Price is the ultimate indicator, as it’s the only thing upon which your profits are determined. Yet many traders like to use indicators. While indicators are only manipulations of price data, they can provide you with insight that you may not be seeing in the price movement itself. For those who like indicators, the Ichimoku Kinko Hyu or “Ichimoku cloud” is an indicator that deserves a bit of study. There are many ways to use the indicator, but one way stands out in my mind. The Ichimoku indicator is a visual way to trade, and can very quickly give you a snapshot of the health of a trend, whether a trade is worth taking or if a trend is reversing.
At first this indicator can be a little overwhelming, and adding it to your chart will clutter things up a bit. Fear not though, as this will likely be one of the only overlay indicators you need, and for the most part I only focus one major aspect of the indicator–the cloud. More on that shortly.
Add the indicator in a charting platform and you’ll be asked to input some default values for the indicator. Here are the default values for the various lines:
Tenkan-Sen (Conversion Line): 9 Periods
Kijun-Sen (Base Line): 26 Periods
Senkou Span A: This isn’t usually asked for as it’s the mid-point of the Conversion and Base line.
Senkou Span B: 52 Periods
Chikou Span (Lagging Span): 26 Periods
Once you are familiar with the indicator, and are using it effectively you may find adjusting the values slightly helps with your particular time frame, strategy or market.
After inputting the values, you’ll see something like Figure 1.
Figure 1. USD/CHF – 1 Hour Chart with Ichimoku Kinko Hyo
A little confusing, but remember, when first learning this indicator you only need to concern yourself with the “cloud.” The cloud is the dotted white lines that move along with the price, as indicated on the chart.
Ichimoku Cloud Interpretation
By focusing just on the cloud, you can quickly extract a lot of information from a price chart. The cloud can be used to confirm trend, indicate reversals, determine strength or weakness as well as give you “no trade zones.” Here is how the cloud does each of these things.
Confirming Trends: Similar to a simple moving average, when the price is trading above the cloud this typically signals that the asset is in an uptrend. When the price is trading below the cloud this typically indicates the asset is in a downtrend, as shown in Figure 2.
Figure 2. USD/CHF – 1 Hour Ichimoku Downtrend
Indicating Reversals: Strong uptrends or downtrends usually stay above or below the cloud respectively. Pullbacks (moves against the trend) will often “bounce” off of the cloud or penetrate it slightly but then resume the trend direction. If the price moves fully through the cloud it indicates a reversal of the trend is potentially underway.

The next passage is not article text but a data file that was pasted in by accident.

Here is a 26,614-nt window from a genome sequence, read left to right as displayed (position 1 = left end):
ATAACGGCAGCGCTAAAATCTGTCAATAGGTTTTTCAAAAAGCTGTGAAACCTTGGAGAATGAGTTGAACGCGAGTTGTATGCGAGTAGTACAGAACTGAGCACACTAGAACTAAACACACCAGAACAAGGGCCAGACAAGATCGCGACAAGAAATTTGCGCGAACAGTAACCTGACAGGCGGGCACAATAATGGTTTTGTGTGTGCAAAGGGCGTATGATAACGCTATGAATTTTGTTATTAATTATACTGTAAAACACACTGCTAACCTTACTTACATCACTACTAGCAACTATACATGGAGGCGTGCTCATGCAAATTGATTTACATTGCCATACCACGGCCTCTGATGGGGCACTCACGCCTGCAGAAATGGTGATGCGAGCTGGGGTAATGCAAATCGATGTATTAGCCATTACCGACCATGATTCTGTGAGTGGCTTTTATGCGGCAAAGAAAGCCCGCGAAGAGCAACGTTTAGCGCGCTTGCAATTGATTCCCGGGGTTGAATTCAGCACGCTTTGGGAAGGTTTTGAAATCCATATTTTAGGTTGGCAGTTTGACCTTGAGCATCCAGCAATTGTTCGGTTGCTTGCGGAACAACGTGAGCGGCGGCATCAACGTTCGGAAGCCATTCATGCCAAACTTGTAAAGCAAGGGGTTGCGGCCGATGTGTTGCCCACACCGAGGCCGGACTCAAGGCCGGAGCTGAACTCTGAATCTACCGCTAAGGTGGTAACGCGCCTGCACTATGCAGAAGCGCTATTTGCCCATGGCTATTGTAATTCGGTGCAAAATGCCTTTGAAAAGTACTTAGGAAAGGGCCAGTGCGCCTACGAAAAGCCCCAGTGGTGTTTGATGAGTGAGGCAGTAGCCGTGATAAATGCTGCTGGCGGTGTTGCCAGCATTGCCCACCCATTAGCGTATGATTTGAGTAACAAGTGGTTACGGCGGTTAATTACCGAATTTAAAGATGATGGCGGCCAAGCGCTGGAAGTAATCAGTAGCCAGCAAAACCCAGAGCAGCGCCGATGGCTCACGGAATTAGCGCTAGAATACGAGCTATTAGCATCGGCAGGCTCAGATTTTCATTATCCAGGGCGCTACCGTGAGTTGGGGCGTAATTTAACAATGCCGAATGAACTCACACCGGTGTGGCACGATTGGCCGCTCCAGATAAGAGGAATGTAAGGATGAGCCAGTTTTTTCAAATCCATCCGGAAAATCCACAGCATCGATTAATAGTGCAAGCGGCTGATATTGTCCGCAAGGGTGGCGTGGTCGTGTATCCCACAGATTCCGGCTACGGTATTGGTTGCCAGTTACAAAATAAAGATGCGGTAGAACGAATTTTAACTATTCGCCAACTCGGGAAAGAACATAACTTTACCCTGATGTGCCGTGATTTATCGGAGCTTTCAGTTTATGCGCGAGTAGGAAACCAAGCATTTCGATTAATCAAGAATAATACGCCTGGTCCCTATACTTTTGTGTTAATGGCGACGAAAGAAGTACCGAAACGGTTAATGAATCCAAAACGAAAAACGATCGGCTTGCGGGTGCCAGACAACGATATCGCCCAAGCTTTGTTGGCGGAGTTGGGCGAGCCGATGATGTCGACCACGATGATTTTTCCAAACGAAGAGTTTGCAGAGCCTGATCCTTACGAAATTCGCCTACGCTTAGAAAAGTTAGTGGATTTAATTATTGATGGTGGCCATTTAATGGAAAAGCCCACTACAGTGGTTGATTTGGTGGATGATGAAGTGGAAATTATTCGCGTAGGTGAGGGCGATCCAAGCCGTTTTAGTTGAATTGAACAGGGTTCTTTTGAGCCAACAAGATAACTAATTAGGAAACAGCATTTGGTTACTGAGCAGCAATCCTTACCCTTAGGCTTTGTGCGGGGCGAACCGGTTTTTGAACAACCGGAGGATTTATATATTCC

Determine Strength and Weakness: The thicker the cloud typically the harder it will be to pierce. On the other hand, if the cloud is very thin it indicates indecision and that the trend losing a bit of steam. A thin cloud does not indicate a reversal though; it simply is showing that the trend doesn’t have as much momentum currently, relative to prior price action.
Using “No Trade” Zones: Since we are using the cloud to help isolate trends, reversals and strength/weakness, establishing a no trade zone helps to clear up any conflicting signals which may arise. When the price enters the cloud, don’t take new positions. Wait to see what happens; either the former trend will continue and you can trade with it, or the price will move right through the cloud indicating there may be a reversal trade.
Putting it Together
Ultimately, the best strategies are the ones that align your trades with the trend. The cloud helps you see the trend so you can trade with it. If the trend is up, you want to buy (calls) when the price drops toward the cloud but then begins to bounce off of it, moving higher once again. If the trend is down, you want to short (buy puts) when the price rallies toward the cloud, bounces off it and starts moving lower again. When the price enters the cloud, hold off on making a trade until the price starts trading either above or below the cloud, and then use the strategy mentioned above. This approach allows for a lot of information to be quickly absorbed, allowing you to decide if a potential trade is possible or if it’s better to wait. While all indicators have their weaknesses, and losing trades will always occur, Ichimoku is good for traders who like the visual nature of indicators and are looking for a quick way to assess trades.